I mentioned in this earlier post that I now support marijuana legalization. I’m not sure I’m the person anyone looks to on this issue. But I thought I’d share some of why I changed my mind — in part because it has something to do with gay marriage.
First a little background: I grew up around pot smokers. One pretty serious pot smoker, others more occasional ones. What I’d call one of my first and strongest experiences with pot was soon after my family moved to California in 1975 and seeing my parents lighting up in the bathroom and being terribly anxious they’d get caught and arrested. I was six or so and I’d seen pot smoking my whole life. But I think this was the first time I had a sense that it wasn’t legal to do it. We were also living in a totally white bread kind of place and I think I figured it might not be as friendly a community for it as the borderline ghetto we lived in St. Louis.
Fast forward: The first pot I smoked was from a stash my Dad had that he really had stopped using a long, long time before. My mom had died many years before at this point. The last time I took a hit of a joint was in college, so 25 years ago. My abstinence since then is because of some comical and personal reasons.
This is all to say that I haven’t used in a very long time but grew up with the stuff — in more ways than one.
Some of my opposition in the past has been what I would simply call my innate conservatism. Whatever people may think of my politics, I’m not really big on change. I’m instinctively conservative. A little more than two years ago I explained why I thought of myself as probably opposed to legalization — to a lot of reader unhappiness.
Among other things I mentioned this anecdote …
I remember, many years ago, talking to my father about the idea of legalization. And bear in mind, my Dad, God bless him, smoked a decent amount of grass in his day, said he didn’t like the idea. One reason is that he was already a bit older by that time. But he had this very contradictory and hard to rationalize position which was that he was fine with people smoking pot but keeping it at least nominally illegal kept public usage in some check. Again, how to rationalize that in traditional civic terms? Not really sure. But frankly, I think I kind of agree.
As you can see I didn’t really have a strong or principled view — just basically opposed to a dramatic change. But, odd as it may sound, gay marriage probably had as much as anything to do with changing my mind.
A decade or two ago I didn’t support gay marriage. I was one of those civil union folks. It wasn’t that I had any personal objection to gays marrying as such and certainly no issue with gays in themselves. It just seemed like such an outlandish and politically implausible idea that it wasn’t something I supported.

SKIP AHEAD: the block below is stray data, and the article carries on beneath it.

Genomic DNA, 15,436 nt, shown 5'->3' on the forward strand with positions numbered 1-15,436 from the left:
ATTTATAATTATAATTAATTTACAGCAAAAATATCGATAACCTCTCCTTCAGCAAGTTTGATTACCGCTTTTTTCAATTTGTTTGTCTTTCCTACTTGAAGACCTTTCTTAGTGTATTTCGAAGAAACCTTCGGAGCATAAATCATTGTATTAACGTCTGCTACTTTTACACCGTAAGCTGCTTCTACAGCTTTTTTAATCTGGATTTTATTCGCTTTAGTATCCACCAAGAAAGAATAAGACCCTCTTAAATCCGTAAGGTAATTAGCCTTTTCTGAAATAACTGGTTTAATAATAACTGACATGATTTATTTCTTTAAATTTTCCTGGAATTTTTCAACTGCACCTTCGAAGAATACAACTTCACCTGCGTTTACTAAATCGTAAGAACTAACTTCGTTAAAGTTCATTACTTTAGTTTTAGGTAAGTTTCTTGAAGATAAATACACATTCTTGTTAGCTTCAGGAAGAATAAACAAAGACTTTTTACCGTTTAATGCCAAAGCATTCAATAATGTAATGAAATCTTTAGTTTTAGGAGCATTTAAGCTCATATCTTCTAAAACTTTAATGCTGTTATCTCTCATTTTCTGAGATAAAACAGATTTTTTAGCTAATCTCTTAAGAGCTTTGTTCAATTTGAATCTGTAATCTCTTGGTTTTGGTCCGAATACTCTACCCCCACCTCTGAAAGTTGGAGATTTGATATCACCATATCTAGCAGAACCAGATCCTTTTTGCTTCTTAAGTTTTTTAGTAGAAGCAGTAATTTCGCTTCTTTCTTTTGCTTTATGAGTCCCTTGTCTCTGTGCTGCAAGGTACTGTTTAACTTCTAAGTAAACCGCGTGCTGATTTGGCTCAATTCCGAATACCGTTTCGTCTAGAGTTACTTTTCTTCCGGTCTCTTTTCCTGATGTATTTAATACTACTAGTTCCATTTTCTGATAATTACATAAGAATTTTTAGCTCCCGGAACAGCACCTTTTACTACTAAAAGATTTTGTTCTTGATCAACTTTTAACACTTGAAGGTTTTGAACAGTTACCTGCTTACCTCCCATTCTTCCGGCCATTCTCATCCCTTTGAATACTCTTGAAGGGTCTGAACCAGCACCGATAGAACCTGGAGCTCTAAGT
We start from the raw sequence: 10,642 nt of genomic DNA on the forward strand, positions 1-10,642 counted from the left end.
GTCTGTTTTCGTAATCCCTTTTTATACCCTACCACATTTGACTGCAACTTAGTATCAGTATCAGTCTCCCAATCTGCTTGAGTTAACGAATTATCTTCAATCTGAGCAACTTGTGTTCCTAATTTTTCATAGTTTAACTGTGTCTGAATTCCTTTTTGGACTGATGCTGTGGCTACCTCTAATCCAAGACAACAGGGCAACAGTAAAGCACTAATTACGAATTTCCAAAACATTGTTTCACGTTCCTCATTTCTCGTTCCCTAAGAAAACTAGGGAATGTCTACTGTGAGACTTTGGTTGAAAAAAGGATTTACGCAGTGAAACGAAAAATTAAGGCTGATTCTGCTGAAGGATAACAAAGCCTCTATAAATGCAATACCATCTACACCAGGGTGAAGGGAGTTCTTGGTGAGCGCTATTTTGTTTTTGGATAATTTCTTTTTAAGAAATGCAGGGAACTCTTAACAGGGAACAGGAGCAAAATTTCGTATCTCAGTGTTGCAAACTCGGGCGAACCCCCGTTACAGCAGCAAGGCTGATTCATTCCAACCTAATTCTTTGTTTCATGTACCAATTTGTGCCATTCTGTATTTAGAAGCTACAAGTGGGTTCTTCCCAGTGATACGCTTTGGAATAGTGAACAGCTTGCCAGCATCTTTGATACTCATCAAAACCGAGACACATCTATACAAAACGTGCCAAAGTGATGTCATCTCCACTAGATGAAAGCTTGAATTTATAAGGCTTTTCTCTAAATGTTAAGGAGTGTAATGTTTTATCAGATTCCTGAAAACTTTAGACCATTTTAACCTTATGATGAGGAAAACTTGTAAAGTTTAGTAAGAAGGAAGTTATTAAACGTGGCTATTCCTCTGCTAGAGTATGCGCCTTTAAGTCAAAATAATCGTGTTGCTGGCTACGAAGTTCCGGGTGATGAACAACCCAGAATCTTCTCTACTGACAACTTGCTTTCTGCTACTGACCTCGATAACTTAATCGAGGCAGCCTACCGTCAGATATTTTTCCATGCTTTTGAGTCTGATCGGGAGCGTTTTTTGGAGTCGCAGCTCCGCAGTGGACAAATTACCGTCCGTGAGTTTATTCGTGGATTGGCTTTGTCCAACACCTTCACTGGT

I would suggest that it’s difficult for people under the age of 35 or 40 to grasp just how differently people saw this issue 15 or 20 years ago. But I’m not trying to make excuses. I think I’m simply of the political breed that what I think and my pragmatic sense of what’s possible are difficult to distinguish, often even in my own mind. This meant that I was against the various referenda trying to ban or preemptively outlaw gay marriage while also not being precisely for it either. Civil unions seemed sufficient to address the concrete issues at stake. What I didn’t grasp at the time was how the stigmatization of the LGBT community itself was at the heart of the issue.
But the rapid — not just rapid but mind-bogglingly rapid — rise in public support for gay marriage has made me realize just how quickly our society is changing (on a number of fronts) and made me think I need to learn to flex my own moral imagination a little aggressively.
So there it is: the drug war is a massively wasteful, society crushing exercise that has done as much as anything else to militarize law enforcement, puts millions of people behind bars and in so doing wrecks families and, even many criminologists now believe, criminalizes many people who might never have otherwise been so. I basically knew that a long time ago. Where pot has been legalized or de facto legalized I see no evidence its done anything but allow people to smoke pot, which basically they were already doing and basically with no harm other than whatever level of physical harm is tied to use of the drug itself.
So should pot be legalized? Regulated, yes, but legalized. I can see no good reason why it shouldn’t. And that’s why I changed my mind.
Josh Marshall is editor and publisher of TalkingPointsMemo.com.